Despite contoversy, Under Armour signs new deal with U.S. Speedskating

The CEO of Under Armour (UA) said the company is "doubling down" with its new eight-year deal to continue providing uniforms for U.S. Speedskating.

Kevin Plank told the hosts of "CBS This Morning" that the athletic wear company has weathered a great deal of criticism the past couple weeks, as athletes competing in the Winter Olympics in Sochi have failed to win while skating in the suits. This deal is one step in moving past the controversy.

 "We got beat up a little last week," he said, "and speed skating is obviously getting beaten up. What we don't  do, is we don't retreat. We get knocked down, we dust ourselves off, and we come back bigger, better and stronger than we were before."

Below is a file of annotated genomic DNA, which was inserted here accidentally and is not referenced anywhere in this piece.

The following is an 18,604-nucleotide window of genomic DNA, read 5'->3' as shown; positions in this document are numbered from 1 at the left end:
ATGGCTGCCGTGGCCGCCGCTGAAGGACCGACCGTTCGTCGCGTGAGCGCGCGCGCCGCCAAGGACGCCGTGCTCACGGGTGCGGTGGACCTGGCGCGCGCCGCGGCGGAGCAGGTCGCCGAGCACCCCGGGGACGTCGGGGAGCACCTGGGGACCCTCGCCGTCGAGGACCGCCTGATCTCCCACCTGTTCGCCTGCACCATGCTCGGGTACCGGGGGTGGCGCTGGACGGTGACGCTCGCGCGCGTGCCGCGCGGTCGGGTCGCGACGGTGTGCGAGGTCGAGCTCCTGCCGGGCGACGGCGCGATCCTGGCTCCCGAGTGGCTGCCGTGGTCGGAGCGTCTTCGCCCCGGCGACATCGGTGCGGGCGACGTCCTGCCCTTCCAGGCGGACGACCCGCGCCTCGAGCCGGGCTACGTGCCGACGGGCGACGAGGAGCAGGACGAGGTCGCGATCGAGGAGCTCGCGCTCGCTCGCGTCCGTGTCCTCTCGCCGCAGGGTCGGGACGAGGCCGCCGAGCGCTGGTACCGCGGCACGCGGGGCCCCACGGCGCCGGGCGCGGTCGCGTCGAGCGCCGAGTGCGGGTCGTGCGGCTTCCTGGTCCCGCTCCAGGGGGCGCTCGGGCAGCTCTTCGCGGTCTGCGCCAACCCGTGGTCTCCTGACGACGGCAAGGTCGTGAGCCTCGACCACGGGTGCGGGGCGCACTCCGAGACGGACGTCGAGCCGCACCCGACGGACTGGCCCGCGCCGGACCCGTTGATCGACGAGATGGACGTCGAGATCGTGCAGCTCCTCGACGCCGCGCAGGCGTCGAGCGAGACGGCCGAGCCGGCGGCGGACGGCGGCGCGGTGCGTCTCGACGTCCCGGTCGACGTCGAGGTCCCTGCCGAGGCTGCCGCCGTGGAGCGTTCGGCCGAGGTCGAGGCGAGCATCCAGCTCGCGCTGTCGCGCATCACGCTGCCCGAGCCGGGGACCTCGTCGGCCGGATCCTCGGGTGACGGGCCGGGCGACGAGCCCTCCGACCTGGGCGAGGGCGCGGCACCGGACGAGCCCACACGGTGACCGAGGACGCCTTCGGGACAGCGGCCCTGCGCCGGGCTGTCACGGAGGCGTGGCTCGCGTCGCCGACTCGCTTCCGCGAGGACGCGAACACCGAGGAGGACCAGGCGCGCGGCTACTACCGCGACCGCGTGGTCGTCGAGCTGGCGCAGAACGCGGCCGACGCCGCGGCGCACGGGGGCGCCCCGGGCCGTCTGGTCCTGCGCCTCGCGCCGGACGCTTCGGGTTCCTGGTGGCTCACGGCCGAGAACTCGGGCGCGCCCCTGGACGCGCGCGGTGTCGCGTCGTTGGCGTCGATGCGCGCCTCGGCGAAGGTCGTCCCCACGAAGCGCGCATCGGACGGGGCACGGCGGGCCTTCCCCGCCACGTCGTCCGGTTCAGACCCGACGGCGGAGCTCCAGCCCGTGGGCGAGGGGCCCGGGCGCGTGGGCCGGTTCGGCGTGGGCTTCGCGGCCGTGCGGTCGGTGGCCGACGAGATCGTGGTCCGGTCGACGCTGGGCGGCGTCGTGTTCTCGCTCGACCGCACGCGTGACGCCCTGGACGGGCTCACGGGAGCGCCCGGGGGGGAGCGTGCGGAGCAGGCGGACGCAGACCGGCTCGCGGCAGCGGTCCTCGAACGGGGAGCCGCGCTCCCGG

The "Mach 39" suits were designed in partnership with Lockheed-Martin, and there was some expectation they might give the American team an edge in competition. But when the American team did not win in early matches, some athletes and critics started questioning whether the uniforms were in fact slowing them down. The team switched to older Under Armour suits, but they still are not winning. 

Plank said he does not know why Americans are not having luck at the Winter Olympics -- perhaps a few bad matches in the beginning   influenced their thinking. "It ... begins with the attitude of the product -- that they believe that the product can help them win."

As part of the deal announced Friday, Under Armour will provide suits to U.S. Speedskating for the next two winter Olympics, including the Winter Olympics in South Korea in 2018. Financial details of the deal have not been released.

In early trading, shares of Under Armour were up more than 4 percent.

  • Aliah Git

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